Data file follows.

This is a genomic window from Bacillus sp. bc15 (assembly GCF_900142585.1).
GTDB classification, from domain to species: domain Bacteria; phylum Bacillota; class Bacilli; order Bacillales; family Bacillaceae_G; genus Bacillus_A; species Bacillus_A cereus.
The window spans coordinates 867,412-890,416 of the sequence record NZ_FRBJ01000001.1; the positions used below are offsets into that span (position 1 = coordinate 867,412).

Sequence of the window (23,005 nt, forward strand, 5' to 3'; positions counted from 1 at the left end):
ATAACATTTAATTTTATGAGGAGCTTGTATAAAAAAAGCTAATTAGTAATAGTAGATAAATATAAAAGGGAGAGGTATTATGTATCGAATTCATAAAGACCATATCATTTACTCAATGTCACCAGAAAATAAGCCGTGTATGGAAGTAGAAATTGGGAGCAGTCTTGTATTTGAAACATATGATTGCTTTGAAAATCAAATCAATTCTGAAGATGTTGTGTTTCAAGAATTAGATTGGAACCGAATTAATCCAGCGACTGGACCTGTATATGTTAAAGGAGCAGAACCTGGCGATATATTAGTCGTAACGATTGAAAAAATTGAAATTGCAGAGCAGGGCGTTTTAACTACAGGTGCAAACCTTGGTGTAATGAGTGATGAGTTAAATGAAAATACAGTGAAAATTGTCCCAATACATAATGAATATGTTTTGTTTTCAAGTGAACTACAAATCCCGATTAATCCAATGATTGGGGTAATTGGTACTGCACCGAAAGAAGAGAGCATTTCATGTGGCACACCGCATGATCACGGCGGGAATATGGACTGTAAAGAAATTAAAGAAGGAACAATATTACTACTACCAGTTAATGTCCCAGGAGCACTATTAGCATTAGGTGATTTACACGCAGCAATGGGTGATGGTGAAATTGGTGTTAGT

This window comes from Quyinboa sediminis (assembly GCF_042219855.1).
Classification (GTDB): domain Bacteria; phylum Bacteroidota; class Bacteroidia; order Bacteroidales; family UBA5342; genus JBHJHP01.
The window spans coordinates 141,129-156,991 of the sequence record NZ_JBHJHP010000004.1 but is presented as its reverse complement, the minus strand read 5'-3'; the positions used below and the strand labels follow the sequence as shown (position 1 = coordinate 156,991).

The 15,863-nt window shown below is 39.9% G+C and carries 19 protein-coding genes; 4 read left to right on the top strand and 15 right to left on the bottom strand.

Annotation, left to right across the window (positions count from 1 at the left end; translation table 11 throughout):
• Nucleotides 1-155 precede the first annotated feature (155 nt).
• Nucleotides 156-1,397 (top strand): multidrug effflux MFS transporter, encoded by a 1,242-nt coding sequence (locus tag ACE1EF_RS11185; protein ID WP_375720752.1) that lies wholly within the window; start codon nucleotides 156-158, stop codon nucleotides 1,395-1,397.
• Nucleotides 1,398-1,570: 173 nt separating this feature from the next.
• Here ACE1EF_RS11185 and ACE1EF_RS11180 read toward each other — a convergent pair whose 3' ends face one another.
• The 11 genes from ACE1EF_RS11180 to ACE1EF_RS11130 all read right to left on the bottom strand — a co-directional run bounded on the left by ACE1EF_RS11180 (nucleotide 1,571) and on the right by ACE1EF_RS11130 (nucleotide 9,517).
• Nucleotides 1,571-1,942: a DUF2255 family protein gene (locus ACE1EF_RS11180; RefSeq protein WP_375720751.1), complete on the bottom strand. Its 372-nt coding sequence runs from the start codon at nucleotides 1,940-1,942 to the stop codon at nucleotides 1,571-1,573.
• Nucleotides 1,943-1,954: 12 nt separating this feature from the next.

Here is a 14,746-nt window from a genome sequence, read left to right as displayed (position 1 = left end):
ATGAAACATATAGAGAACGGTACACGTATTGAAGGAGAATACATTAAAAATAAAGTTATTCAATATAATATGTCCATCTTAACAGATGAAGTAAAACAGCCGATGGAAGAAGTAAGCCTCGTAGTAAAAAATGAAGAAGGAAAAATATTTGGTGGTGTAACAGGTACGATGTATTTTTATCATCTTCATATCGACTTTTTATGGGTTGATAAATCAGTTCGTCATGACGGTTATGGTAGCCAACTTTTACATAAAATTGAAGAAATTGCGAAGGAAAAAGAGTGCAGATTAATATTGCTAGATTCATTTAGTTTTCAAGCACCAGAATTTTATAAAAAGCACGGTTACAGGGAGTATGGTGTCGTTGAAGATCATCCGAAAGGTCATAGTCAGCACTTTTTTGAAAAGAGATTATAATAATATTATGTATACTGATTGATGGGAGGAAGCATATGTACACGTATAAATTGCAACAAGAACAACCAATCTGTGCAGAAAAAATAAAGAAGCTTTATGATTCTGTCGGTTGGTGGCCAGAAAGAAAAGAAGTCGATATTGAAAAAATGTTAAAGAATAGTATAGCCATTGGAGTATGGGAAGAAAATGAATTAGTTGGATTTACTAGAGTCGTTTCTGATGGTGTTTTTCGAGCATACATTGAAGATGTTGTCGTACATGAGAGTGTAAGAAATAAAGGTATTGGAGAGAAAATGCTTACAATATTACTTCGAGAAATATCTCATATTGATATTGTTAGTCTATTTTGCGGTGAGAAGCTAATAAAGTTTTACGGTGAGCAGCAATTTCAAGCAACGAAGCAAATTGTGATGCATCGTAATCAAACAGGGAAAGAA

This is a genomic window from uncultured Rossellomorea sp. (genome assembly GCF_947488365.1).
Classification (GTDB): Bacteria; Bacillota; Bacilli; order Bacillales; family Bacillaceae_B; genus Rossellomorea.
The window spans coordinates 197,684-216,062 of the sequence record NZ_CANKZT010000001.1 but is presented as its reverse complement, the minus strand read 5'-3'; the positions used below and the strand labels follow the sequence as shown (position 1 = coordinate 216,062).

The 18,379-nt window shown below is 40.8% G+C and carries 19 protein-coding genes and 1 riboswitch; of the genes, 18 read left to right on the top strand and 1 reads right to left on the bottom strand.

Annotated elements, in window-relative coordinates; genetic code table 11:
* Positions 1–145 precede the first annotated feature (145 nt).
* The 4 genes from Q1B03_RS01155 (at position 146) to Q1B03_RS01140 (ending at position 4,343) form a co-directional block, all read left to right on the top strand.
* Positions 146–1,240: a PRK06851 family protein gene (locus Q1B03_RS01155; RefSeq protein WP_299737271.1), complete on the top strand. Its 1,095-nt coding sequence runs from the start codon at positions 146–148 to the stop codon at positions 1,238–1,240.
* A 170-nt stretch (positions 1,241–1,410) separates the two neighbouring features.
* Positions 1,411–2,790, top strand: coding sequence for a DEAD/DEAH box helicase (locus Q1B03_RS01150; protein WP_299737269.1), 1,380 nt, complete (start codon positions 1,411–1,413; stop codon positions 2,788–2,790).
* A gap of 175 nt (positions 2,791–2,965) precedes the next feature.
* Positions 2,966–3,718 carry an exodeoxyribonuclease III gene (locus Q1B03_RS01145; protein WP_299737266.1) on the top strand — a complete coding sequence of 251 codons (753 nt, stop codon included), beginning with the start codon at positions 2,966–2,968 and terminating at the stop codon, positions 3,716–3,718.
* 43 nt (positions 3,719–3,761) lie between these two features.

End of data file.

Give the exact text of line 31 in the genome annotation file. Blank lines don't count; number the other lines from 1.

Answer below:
* Positions 2,966–3,718 carry an exodeoxyribonuclease III gene (locus Q1B03_RS01145; protein WP_299737266.1) on the top strand — a complete coding sequence of 251 codons (753 nt, stop codon included), beginning with the start codon at positions 2,966–2,968 and terminating at the stop codon, positions 3,716–3,718.